Magnesium deficiency is coming to crisis point. Low magnesium content in foods has up to 50% of Australians deficient. Here’s how to correct it now.
Why a Natural Source of Magnesium Fertiliser is Vital - to Plants, and to Australia
While magnesium is just one of six vital macronutrients for crop health, the diminished magnesium levels in Australian soils is fast becoming a national health crisis. * Like other developed countries, Australians are seeing record lows in magnesium intake, likely attributed to the lower levels of plant available magnesium in soil. Most consumers get around 75% of their daily magnesium intake from cereals. Australia’s cereal farmers are at risk of consumer backlash if they don’t increase the magnesium content of their grains. It’s only a matter of time.
Magnesium in agriculture
Magnesium in agriculture boosts enzyme activity and the structural stabilisation of tissue. Magnesium in plants is mostly considered key to assisting with the photosynthetic process, and producing the chlorophyll needed to create healthy LOOKING plants. Magnesium deficiency in soil has been linked to phenotypic and physiological changes in plant cell structure impacting vital plant secondary metabolism. ^ In short, a lack of magnesium creates weak plants vulnerable to disease and environmental factors, and poor harvest. Most pasture farmers know the risk of low magnesium in soil through grass tetany in livestock. Now magnesium deficiency is creeping out of the pasture and onto supermarket shelves. Your farm’s magnesium levels could be low and contributing to a potential national health crisis.
Magnesium deficiency in developed countries
Magnesium deficiency was first dubbed a “first world problem” after a Chinese study found that the magnesium levels in cereal seeds have declined markedly, resulting in up to two thirds of the population in developed nations consuming less magnesium than is required for healthy muscle, heart, gut and liver function. # There has not been the same level of depletion in developing countries where sustainable farming is still the first choice due to the price of synthetic chemicals.
What does that mean for grain and “greens” farmers?
The burgeoning “plant-based diet” trend isn’t just about eating less meat. It’s a symbol of consumers becoming more aware of the nutritional values of foods. When our client Waltanna Farms moved to sustainable farming back in the 80s, they saw that there was a shift coming to better land management and became “early adopters.” Imagine if you’d jumped on sustainable farming back in the day – what a different market value you’d enjoy right now. Consumers are demanding more nutritious food. More and more Australians are suffering magnesium deficiency. The time to serve up better food is upon us.
Correcting magnesium deficiency in soil – how to get more magnesium into your soil...and how NOT TO
It’s not as simple as dumping more synthetic fertiliser into your fields and hoping for the best. In fact, synthetic fertilisers may be a major contributing factor in Australia’s “unbalanced soils”. Like magnesium, the delicate balance of micro and macro nutrients in soil is only maintained by creating a balance that fosters optimum chemical interactions. Dumping excessive levels of synthetic fertiliser may wipe out any balance within the soil, and leaves farmers, and their customers, vulnerable to low-nutrition yields.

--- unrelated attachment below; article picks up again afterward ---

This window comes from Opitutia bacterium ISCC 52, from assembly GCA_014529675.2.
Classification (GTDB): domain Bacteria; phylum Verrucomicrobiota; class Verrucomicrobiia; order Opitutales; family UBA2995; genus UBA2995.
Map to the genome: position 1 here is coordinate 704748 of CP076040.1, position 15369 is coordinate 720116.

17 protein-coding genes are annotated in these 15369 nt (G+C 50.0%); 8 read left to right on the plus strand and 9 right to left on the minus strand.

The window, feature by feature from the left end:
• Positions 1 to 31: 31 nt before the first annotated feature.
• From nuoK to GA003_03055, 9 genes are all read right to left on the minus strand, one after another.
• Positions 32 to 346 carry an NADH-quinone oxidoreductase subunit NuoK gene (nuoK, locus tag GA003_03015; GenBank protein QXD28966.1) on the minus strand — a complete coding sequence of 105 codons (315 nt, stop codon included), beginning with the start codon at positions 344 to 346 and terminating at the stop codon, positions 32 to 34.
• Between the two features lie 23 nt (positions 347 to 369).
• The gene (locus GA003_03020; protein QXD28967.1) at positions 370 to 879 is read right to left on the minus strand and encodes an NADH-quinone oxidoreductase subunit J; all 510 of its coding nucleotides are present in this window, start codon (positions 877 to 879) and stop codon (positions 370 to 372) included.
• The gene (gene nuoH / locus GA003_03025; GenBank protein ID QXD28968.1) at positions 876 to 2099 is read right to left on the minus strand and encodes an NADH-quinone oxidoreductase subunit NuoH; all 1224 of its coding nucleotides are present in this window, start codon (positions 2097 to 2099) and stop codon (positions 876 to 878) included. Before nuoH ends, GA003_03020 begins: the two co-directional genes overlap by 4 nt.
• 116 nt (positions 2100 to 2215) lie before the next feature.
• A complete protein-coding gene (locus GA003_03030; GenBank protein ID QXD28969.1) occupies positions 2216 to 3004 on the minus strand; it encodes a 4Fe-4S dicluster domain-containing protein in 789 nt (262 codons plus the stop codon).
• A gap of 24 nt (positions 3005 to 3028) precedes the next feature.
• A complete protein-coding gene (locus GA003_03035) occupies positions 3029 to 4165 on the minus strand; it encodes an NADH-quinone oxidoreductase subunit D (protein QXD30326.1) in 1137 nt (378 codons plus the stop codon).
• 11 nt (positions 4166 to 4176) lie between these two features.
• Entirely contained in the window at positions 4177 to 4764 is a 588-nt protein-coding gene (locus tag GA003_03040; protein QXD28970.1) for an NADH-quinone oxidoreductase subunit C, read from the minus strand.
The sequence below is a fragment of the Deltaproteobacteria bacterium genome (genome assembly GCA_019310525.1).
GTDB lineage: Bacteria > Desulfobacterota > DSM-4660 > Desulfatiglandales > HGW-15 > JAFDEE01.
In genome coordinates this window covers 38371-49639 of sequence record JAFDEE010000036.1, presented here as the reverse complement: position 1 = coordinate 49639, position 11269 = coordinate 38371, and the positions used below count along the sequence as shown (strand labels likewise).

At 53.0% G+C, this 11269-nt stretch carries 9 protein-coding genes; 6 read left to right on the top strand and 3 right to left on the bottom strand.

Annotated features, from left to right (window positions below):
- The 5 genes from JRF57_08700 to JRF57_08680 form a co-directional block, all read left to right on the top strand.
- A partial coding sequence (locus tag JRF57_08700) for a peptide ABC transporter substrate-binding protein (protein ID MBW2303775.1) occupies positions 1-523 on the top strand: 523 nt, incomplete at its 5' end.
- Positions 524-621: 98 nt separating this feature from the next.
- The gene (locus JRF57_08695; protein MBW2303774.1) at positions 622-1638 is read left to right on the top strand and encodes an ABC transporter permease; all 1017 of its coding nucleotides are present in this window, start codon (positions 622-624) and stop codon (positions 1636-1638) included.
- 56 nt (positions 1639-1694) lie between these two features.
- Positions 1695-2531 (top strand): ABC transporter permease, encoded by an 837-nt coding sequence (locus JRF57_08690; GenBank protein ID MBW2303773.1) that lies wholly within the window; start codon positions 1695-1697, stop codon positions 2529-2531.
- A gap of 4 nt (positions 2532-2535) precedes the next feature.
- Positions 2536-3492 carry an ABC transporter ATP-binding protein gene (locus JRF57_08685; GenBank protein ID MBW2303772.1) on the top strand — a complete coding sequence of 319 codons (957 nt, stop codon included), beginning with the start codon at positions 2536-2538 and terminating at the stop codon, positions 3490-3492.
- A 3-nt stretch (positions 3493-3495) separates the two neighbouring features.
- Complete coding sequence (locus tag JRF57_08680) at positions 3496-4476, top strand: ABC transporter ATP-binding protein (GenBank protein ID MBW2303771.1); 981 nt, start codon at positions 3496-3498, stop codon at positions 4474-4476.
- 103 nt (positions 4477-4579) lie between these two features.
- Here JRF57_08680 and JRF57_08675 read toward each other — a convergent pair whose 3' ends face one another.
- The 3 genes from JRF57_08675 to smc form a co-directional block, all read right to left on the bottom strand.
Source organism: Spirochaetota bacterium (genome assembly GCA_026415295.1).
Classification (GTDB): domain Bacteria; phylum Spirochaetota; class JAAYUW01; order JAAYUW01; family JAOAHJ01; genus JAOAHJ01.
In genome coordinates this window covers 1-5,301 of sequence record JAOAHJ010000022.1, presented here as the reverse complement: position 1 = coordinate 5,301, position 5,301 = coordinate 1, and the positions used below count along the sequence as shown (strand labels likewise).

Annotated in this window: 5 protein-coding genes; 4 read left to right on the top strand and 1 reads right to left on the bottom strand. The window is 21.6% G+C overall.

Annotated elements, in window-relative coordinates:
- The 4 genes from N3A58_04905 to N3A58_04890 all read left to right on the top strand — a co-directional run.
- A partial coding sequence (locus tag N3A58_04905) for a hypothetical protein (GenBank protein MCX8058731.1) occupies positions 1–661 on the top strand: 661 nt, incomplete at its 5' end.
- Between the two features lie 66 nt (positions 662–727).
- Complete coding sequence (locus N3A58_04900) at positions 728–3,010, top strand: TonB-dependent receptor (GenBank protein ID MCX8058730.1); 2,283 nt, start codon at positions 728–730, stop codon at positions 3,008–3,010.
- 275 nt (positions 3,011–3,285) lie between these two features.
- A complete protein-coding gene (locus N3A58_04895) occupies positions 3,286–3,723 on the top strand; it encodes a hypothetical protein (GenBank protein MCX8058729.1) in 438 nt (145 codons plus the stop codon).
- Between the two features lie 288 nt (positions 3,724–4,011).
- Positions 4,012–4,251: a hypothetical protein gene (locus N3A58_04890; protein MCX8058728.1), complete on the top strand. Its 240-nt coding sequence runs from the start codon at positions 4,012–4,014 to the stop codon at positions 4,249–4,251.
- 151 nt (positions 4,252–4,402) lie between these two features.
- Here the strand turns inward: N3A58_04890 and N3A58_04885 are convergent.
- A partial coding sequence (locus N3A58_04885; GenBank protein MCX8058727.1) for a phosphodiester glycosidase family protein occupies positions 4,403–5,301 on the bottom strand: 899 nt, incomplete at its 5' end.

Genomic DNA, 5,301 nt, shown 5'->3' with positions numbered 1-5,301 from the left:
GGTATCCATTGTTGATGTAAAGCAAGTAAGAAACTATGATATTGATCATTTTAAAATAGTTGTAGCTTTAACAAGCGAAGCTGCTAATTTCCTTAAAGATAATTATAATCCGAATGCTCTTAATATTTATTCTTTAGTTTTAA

Is magnesium mobile in soil?
Unfortunately, yes. Magnesium is highly mobile in soil and this can result in diminished levels in the soil especially after high rainfall, when young plants need it most. In balance with the right levels of sulphur, magnesium becomes less mobile and more absorbent through both soil and leaves. Foliar absorption can improve plant nutrition, especially early in the growing cycle. In orchards, magnesium is critical at flower set leading to fruit set, magnesium combines with boron and calcium increase fruit set vigour. Magnesium helps maintain fruit size and fruit quality. Magnesium does this by assisting in the metabolism of carbohydrates and in cell membrane stabilisation.
Guano Liquid Gold ® with KMS ® boosts plant nutrition through root uptake in the soil and via easy, spray on micro particulates that cling to young leaves via our patented surfactant. More absorption when the plant needs it means more robust plants and more nutritious products.
How to get more magnesium into your soil, the scientific way
To ensure optimum uptake of magnesium, your soil will need the right balance of micro and macro nutrients. Have you seen a high or low number on your soil test? While it might be tempting to simply amp up the supply of that nutrient, this may simply make things worse. Finding balance in your soil is key to finding results in your harvest. In three simple steps, you can rehabilitate your soil in under a year.
- Get your soil tested
- Speak with an agronomist about the results (Click here for a free consultation)
- Apply the RIGHT sustainable fertiliser to balance your soil, this season and next.
Magnesium rich, sustainable fertiliser could avert a health crisis
Choosing a magnesium rich fertiliser could avert a national health crisis here in Australia. It could also help you sell better at market, with green, robust plants that boast the nutritional values that are in high demand here in Australia. It’s win-win. Go for Guano Liquid Gold ® with KMS ® this season.